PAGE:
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A parent is a caretaker of the offspring in their own species. In humans, a parent is of a child (where "child" refers to offspring, not necessarily age). A biological parent consists of a person whose gamete resulted in a child, a male through his sperm, and a woman through her ovum. Parents are first-degree relatives and have 50% genetic overlap. A woman can also become a parent through surrogacy. However, some parents may not be biologically related to their children. An adoptive parent is one who nurtures and raises the offspring of the biological parents but is not actually biologically related to the child. Children without adoptive parents can be raised by their grandparents or other family members.
Like mothers, fathers may be categorized according to their biological, social or legal relationship with the child. Historically, the biological relationship paternity has been determinative of fatherhood. However, proof of paternity has been intrinsically problematic and so social rules often determined who would be regarded as a father e.g. the husband of the mother
The term biological parent refers to a parent who is the biological mother or father of an individual. While an individual's parents are often also their biological parents, it is seldom used unless there is an explicit difference between who acted as a parent for that individual and the person from whom they inherit half of their genes. For example, a person whose father has remarried may call his new wife their stepmother and continue to refer to their mother normally, though someone who has had little or no contact with their biological mother may address their foster parent as their mother, and their biological mother as such, or perhaps by her first name.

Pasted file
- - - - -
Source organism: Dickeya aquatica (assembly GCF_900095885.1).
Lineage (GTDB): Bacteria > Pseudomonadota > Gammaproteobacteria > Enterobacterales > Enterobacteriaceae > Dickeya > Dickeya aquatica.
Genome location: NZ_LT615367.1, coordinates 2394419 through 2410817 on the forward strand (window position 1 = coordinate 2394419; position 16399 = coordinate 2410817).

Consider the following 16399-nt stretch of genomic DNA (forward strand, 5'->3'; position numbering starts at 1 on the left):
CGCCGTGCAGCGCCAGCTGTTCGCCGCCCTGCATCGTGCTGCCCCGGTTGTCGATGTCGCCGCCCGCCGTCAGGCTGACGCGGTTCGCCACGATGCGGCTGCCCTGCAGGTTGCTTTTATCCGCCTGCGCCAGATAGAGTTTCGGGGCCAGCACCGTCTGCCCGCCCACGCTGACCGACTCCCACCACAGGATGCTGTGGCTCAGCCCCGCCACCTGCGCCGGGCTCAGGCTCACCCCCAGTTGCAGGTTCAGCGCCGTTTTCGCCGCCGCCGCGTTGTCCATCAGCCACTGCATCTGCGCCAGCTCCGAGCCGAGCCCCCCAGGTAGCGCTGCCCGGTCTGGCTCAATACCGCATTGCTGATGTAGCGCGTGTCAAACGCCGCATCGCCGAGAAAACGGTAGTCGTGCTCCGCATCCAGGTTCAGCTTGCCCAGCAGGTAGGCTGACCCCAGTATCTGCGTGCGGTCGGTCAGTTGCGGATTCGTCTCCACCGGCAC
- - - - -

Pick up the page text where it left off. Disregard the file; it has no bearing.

A paternity test is conducted to prove paternity, that is, whether a man is the biological father of another individual. This may be relevant in view of rights and duties of the father. Similarly, a maternity test can be carried out. This is less common, because at least during childbirth and pregnancy, except in the case of a pregnancy involving embryo transfer or egg donation, it is obvious who the mother is. However, it is used in a number of events such as legal battles where a person's maternity is challenged, where the mother is uncertain because she has not seen her child for an extended period of time, or where deceased persons need to be identified.
Although not constituting completely reliable evidence, several congenital traits such as attached earlobes, the widow's peak, or the cleft chin, may serve as tentative indicators of (non-) parenthood as they are readily observable and inherited via autosomal-dominant genes.
A more reliable way to ascertain parenthood is via DNA analysis (known as genetic fingerprinting of individuals, although older methods have included ABO blood group typing, analysis of various other proteins and enzymes, or using human leukocyte antigens. The current techniques for paternity testing are using polymerase chain reaction (PCR) and restriction fragment length polymorphism (RFLP). For the most part however, genetic fingerprinting has all but taken over all the other forms of testing.